A federal lawsuit challenging coach- and teacher-led prayer at Hall County high schools has been dismissed — and the atheist group that filed it is calling the resolution “a victory for the separation of church and state.”
The American Humanist Association, which filed the suit in December on behalf of three anonymous parties, said the dismissal reflected in court documents filed Monday was the result of an out-of-court agreement reached with the Hall County School District.
“We are pleased that the district is taking productive steps forward to ensure compliance with the Constitution, and we expect that it will stop the student-staff prayer activities and other problematic conduct,” David Niose, legal director for the American Humanist Association, said in a statement.
In the statement posted on its website, the AHA said Hall County schools superintendent Will Schofield, who was named in the suit, will issue a memorandum to his district’s principals that outlines “the standards for religious neutrality” required under the First Amendment. The school district will also hold a “training session” for administrators, “who will educate staff and coaches on their constitutional duties,” the organization said.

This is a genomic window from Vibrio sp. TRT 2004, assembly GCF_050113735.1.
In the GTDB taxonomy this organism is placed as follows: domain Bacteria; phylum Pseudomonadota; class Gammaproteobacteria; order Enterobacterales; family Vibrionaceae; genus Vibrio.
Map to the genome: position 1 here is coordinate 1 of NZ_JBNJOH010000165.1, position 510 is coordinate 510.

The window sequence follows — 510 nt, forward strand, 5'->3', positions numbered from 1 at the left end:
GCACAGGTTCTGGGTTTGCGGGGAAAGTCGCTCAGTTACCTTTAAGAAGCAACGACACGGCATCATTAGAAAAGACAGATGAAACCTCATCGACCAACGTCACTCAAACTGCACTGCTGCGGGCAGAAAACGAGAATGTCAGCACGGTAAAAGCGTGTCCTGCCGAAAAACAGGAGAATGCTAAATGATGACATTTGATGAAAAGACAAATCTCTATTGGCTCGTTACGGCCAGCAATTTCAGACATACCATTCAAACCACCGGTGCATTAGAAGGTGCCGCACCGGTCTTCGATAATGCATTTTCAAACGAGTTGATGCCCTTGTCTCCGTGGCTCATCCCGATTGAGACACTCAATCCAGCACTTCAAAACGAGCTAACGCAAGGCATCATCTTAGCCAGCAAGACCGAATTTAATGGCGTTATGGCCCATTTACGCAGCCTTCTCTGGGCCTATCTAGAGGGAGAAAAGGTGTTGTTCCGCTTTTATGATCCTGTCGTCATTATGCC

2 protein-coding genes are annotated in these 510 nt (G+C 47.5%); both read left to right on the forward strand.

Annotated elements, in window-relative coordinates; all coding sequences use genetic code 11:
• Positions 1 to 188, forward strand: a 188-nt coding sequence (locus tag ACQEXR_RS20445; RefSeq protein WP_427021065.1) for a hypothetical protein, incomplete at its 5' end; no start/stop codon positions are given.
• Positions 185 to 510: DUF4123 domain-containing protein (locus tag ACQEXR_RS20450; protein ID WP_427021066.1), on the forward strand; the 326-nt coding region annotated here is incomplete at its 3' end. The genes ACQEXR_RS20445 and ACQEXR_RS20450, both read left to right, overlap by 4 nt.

In its own statement regarding the lawsuit’s dismissal, the Hall County School District did not say specifically that it would ban staff-led prayer but said “routine professional training for staff should include the legal rights and responsibilities of individuals regarding issues related to religion in the public school setting.
“While public school students are guaranteed wide-ranging religious freedoms, employees’ rights are more limited when in their work settings. The Hall County School District admits to no violations of state or federal laws. The district will continue to hold the expectation that individuals within our organization abide by the laws of our land.”
Schofield, Chestatee High School Principal Suzanne Jarrard and the Hall County School District were named in the lawsuit, which was filed several months after the AHA submitted photos to the district showing alleged coach-led prayer by the Chestatee football team. The AHA claims that “numerous” students and parents complained about the prayers, as well as a banner displaying Christian scripture at a football game.
Chestatee High School is located in Gainesville.
Hall County schools spokesman Gordon Higgins said that the district and the AHA had been “working back and forth” to reach an agreement since the suit was filed. He said the district’s main responsibility following the agreement will be to make sure staff members are “more cognizant of what the (First Amendement) guidelines say.”
Those guidelines — released in 2003 by the George W. Bush administration and posted Monday on the school district’s website — say that “teachers and other public school officials may not lead their classes in prayer, devotional readings from the Bible, or other religious activities.”
Said Higgins: “By and large, our folks, like (those in) all school districts, are very professional and know what they have to kind of check at the door, so to speak.”
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